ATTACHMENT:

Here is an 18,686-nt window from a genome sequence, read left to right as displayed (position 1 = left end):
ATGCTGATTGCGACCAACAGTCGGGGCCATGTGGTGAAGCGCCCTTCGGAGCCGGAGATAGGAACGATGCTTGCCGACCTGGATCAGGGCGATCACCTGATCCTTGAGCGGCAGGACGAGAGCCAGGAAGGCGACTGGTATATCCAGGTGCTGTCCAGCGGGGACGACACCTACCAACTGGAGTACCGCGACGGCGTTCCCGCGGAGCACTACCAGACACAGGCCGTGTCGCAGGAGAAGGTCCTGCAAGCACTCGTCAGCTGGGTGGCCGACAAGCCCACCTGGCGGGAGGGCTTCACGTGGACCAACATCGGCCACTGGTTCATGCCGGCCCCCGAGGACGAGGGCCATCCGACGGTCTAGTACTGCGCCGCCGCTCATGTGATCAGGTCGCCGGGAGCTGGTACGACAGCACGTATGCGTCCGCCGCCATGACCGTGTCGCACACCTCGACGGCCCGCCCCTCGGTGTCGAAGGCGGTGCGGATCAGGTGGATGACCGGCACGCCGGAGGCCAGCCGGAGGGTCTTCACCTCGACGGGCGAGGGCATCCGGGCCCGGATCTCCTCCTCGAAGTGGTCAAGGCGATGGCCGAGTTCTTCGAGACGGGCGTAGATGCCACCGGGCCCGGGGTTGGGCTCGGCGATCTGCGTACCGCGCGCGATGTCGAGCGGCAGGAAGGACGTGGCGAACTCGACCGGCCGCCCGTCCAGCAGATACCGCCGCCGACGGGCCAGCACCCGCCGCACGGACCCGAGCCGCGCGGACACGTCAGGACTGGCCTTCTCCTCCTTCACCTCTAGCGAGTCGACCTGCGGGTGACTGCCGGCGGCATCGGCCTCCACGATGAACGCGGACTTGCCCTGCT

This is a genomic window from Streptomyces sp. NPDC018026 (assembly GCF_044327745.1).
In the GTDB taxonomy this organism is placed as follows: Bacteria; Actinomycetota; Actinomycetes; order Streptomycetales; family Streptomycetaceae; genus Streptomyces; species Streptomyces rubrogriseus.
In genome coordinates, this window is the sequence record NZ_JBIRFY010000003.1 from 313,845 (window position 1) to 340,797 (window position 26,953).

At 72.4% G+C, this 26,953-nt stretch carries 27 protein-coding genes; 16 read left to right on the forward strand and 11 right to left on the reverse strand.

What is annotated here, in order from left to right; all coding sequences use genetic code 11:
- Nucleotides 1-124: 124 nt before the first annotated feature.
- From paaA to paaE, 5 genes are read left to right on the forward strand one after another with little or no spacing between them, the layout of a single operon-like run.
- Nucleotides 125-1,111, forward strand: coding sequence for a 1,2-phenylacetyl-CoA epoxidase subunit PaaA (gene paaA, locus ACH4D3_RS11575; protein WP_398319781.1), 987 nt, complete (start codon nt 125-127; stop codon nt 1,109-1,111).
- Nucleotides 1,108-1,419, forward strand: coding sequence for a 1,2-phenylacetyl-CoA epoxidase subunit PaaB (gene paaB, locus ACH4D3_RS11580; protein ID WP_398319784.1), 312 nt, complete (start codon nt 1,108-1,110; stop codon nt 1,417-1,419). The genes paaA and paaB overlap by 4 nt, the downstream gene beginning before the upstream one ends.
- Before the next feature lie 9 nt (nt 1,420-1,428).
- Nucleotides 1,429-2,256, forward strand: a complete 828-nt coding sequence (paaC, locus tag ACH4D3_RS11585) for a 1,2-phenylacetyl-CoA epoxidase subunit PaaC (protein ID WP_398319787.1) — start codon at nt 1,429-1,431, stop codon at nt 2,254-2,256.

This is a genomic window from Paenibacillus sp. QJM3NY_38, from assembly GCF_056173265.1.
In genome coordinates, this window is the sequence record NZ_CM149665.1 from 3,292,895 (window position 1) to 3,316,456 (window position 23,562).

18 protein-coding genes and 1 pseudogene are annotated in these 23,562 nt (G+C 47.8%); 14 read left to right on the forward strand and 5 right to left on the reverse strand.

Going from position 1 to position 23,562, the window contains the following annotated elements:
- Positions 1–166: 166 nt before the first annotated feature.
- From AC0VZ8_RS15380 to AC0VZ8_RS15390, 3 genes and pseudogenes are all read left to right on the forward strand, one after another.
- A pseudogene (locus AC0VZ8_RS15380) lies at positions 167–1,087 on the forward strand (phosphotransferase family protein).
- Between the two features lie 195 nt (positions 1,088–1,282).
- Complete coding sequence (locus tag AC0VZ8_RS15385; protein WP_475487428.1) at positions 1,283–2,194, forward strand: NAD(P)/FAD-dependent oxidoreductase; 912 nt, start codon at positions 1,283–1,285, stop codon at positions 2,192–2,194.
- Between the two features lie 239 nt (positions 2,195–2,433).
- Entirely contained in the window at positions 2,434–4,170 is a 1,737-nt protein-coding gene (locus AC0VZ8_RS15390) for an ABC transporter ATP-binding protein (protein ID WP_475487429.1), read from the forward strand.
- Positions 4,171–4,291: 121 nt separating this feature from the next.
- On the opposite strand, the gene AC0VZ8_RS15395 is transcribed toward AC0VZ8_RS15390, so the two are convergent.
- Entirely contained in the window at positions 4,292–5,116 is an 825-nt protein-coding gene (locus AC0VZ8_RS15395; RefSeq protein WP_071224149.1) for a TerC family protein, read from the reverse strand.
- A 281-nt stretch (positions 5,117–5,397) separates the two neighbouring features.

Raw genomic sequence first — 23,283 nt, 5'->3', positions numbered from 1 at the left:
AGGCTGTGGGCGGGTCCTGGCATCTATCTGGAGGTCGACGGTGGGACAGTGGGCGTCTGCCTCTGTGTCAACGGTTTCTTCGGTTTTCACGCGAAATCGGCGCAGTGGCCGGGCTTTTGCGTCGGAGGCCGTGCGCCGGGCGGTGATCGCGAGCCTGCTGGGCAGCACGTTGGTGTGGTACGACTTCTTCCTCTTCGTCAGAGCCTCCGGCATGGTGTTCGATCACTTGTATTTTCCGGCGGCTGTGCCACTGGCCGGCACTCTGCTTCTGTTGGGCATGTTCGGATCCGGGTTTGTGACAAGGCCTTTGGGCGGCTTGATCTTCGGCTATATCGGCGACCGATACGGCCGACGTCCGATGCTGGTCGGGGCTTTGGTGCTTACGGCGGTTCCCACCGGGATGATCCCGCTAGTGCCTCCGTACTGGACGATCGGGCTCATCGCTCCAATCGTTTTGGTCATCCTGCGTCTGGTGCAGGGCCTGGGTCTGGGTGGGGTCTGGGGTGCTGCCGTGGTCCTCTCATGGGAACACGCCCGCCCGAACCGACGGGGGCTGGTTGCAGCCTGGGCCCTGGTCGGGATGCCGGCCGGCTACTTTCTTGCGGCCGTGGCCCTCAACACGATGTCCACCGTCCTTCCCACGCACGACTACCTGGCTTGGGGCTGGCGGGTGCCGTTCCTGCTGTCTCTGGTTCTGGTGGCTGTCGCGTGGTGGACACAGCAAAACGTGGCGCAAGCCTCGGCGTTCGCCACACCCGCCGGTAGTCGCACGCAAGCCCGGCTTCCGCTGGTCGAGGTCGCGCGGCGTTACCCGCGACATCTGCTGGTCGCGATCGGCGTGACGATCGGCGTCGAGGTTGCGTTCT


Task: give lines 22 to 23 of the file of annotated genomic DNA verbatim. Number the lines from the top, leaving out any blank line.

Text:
- Complete coding sequence (locus tag AC0VZ8_RS15385; protein WP_475487428.1) at positions 1,283–2,194, forward strand: NAD(P)/FAD-dependent oxidoreductase; 912 nt, start codon at positions 1,283–1,285, stop codon at positions 2,192–2,194.
- Between the two features lie 239 nt (positions 2,195–2,433).